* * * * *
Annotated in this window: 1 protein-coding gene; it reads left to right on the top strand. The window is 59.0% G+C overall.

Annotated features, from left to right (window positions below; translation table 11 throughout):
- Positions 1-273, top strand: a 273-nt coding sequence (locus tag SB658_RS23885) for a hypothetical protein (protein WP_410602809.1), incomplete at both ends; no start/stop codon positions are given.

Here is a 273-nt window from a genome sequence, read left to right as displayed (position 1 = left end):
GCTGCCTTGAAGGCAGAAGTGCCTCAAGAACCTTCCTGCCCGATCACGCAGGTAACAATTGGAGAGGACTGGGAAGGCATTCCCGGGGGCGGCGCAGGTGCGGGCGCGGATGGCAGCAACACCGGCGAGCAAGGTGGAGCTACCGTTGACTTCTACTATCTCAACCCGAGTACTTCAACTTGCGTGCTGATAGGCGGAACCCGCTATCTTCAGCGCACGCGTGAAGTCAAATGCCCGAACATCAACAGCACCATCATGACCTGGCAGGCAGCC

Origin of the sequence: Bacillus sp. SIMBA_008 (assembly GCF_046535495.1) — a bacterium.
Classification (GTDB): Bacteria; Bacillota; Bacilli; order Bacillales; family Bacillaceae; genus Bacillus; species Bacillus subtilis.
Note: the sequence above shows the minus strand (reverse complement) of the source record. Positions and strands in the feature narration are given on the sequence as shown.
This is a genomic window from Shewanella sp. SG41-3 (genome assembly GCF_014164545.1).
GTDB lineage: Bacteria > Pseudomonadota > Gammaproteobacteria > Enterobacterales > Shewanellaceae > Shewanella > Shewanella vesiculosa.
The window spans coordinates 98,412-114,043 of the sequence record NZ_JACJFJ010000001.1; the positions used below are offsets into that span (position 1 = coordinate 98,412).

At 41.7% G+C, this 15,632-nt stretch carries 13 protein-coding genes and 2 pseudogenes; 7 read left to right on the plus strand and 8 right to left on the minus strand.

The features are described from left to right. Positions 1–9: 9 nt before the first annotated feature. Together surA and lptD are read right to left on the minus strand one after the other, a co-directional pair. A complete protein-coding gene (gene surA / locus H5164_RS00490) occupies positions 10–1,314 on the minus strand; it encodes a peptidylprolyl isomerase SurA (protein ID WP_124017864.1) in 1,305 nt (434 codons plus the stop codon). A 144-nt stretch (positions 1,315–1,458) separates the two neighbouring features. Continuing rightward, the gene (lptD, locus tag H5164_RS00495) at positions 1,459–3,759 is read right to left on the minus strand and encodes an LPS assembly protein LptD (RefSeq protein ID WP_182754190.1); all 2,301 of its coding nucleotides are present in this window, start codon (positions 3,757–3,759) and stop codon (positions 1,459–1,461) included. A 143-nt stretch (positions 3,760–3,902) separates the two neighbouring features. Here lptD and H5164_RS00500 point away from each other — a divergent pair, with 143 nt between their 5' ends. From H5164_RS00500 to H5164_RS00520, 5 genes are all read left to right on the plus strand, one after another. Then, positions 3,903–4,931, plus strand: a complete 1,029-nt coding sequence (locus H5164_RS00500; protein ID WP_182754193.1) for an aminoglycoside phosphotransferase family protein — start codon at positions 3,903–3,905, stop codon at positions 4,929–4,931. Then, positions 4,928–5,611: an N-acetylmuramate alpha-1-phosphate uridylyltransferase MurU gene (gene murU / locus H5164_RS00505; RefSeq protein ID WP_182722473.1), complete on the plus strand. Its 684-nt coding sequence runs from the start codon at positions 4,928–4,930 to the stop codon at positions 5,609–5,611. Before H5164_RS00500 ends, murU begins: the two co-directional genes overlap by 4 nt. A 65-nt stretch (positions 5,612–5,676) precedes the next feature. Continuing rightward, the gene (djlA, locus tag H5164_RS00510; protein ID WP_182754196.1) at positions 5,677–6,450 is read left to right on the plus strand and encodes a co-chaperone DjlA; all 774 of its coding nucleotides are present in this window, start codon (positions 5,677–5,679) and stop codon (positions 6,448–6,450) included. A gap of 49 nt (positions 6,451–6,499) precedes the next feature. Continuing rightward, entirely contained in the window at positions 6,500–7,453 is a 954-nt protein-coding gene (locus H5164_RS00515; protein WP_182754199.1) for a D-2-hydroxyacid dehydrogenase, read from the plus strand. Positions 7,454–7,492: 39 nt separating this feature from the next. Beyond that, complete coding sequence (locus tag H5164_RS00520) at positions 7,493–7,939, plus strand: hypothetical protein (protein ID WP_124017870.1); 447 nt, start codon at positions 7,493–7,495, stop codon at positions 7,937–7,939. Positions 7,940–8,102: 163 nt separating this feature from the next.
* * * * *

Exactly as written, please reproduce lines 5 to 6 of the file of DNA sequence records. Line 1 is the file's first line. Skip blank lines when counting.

GCTGCCTTGAAGGCAGAAGTGCCTCAAGAACCTTCCTGCCCGATCACGCAGGTAACAATTGGAGAGGACTGGGAAGGCATTCCCGGGGGCGGCGCAGGTGCGGGCGCGGATGGCAGCAACACCGGCGAGCAAGGTGGAGCTACCGTTGACTTCTACTATCTCAACCCGAGTACTTCAACTTGCGTGCTGATAGGCGGAACCCGCTATCTTCAGCGCACGCGTGAAGTCAAATGCCCGAACATCAACAGCACCATCATGACCTGGCAGGCAGCC

Origin of the sequence: Bacillus sp. SIMBA_008 (assembly GCF_046535495.1) — a bacterium.